Nonetheless, Roach rebounded to pioneer both pure percussion music and jazz-gospel fusion in the 1970s, and accepted a music professorship at the University of Massachusetts, Amherst. In the 1980s, Roach diversified even further, performing with rapper Fab 5 Freddy. Roach led multiple ensembles across genres throughout the final decades of his life, and performed solo on various percussion instruments — even on just a hi-hat cymbal mount. When he died in 2007, his funeral at Riverside Church in New York City was attended by thousands of musicians, activists, literati and other mourners, including Maya Angelou.

After the film, Jackson engaged in a wide-ranging conversation with Pollard about his experiences as an editor, director and professor at New York University, before opening the floor to questions from the audience, which included students, professors and elderly community members.

Pollard recalled how he first broke into the film industry after becoming disenchanted with his chosen career path of becoming a businessman. His college advisor directed him to a year-long workshop with a public broadcaster in New York City that was seeking to involve more people of color in the media. At the end of the program, Pollard was hired to work as an apprentice editor for Bill Gunn on the film “Ganja & Hess” in 1972. Pollard recounted that when production ended, the film’s principal editor Victor Kanefsky told him, “Sam, I think you’re a very nice young man, but I don’t think you got a lot of talent,” sparking laughter in the audience. Nonetheless, Kanefsky hired him to be an apprentice assistant editor and, after three years of honing his skills under Kanefsky’s supervision, he struck out on his own.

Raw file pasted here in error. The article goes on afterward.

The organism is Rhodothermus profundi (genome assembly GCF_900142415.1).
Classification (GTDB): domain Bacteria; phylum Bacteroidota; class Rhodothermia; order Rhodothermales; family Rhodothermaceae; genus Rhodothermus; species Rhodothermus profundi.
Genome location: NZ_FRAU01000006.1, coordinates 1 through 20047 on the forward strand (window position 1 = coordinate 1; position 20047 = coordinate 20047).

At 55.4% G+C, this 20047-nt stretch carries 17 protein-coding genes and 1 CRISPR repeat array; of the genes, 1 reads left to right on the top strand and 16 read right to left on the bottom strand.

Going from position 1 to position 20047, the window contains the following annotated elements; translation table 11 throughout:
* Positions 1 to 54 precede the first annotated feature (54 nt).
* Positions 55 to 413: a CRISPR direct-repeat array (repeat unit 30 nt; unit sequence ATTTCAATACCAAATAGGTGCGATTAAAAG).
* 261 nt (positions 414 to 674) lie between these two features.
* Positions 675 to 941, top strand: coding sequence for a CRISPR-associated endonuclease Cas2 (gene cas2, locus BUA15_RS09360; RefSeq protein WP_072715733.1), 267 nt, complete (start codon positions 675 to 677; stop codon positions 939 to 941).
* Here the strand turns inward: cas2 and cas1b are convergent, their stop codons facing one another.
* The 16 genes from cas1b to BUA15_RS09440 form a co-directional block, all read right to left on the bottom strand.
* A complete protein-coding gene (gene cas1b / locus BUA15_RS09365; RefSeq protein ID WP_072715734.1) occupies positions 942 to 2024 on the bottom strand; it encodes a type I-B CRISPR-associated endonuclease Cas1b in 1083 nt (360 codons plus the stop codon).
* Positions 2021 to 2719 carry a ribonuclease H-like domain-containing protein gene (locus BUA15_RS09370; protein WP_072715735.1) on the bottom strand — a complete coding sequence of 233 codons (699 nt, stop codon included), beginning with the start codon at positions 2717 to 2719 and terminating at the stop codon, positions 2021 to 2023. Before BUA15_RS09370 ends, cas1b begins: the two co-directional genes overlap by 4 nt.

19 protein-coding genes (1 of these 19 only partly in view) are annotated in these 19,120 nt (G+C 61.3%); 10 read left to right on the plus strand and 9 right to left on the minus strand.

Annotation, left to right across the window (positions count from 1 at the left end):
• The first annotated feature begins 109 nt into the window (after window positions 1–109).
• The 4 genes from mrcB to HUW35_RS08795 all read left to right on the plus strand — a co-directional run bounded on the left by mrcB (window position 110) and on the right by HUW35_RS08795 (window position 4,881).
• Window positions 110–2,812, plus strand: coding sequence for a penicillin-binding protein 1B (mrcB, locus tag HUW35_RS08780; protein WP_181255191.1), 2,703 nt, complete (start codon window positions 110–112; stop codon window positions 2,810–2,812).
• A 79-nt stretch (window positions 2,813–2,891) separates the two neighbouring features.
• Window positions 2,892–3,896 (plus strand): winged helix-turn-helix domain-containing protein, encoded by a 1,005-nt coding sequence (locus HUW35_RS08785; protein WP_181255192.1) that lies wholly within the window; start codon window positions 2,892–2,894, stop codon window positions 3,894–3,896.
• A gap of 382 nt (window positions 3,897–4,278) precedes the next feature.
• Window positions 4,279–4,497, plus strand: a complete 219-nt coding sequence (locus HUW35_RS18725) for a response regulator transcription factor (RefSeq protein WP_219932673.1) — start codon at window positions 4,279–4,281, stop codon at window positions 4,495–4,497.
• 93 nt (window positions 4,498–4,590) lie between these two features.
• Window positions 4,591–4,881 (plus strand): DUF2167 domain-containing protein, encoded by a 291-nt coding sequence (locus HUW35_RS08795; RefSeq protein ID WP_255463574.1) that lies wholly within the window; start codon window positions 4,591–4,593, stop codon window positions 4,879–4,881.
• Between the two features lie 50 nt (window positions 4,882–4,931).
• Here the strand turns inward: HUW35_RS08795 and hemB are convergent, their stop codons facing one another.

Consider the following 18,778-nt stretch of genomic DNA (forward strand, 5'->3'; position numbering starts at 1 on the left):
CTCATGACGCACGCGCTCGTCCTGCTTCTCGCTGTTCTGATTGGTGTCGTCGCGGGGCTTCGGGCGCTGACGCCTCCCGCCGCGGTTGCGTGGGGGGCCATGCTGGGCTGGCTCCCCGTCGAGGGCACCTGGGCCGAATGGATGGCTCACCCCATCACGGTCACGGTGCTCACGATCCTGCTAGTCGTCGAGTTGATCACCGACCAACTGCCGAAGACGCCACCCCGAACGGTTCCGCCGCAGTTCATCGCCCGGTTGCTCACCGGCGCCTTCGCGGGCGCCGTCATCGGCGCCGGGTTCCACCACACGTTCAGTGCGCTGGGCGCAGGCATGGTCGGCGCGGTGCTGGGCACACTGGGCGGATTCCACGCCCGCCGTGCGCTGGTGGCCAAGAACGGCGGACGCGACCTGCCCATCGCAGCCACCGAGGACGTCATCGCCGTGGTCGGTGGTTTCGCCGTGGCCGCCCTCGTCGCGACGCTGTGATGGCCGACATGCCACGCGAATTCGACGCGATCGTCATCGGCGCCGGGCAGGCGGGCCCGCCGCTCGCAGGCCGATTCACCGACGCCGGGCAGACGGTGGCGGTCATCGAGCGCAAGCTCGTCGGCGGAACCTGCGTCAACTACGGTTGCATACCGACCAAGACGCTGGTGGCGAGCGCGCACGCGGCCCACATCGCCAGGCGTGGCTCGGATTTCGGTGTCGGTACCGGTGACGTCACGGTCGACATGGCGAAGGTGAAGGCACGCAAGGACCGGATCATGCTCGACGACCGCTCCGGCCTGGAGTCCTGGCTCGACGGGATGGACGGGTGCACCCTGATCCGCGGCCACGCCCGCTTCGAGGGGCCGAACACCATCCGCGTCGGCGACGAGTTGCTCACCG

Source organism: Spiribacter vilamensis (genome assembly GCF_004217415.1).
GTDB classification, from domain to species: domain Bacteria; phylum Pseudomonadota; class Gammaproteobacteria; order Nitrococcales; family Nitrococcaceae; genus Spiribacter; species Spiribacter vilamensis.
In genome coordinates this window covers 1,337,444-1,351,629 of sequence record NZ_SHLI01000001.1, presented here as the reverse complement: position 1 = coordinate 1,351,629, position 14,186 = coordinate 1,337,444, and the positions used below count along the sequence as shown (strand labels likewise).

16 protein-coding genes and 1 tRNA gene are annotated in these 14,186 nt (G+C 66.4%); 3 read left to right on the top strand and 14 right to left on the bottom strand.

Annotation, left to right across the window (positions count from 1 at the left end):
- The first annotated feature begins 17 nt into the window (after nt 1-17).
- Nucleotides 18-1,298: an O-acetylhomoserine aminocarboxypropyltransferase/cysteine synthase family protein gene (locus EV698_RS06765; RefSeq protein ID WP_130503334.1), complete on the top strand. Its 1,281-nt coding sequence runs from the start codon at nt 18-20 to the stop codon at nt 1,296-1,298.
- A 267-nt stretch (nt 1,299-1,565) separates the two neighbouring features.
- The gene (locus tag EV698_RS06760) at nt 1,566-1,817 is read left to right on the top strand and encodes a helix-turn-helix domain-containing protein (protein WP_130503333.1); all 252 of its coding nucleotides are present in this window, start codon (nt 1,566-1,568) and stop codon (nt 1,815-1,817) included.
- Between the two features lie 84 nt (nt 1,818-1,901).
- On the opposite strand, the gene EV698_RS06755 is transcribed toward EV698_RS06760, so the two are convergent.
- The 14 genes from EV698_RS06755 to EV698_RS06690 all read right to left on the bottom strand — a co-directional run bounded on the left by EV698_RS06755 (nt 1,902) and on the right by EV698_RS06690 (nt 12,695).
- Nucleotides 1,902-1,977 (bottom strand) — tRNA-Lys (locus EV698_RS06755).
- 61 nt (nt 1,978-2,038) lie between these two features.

Pollard has since worked on more than 70 films over the course of a career spanning more than 50 years. Almost all were commissioned by others, but “Max Roach” was his passion project on-and-off for 35 years. Pollard was first inspired to make the film after seeing Roach perform a hi-hat solo to a Langston Hughes poem while editing a documentary about Hughes in 1983. Bourne encouraged Pollard to make a film about Roach, but Pollard was perpetually unsatisfied with his efforts.

“I put the cut together in ‘87, ‘88, something like that, and I looked at the cut, and I hated the cut. And I showed it to Max and he didn’t respond in a really positive way. So I put it on the shelf for five years. And I pulled it down and I did some additional interviews … and I looked at it and I hated it again, I put it away for five years. I would do that every five years,” said Pollard.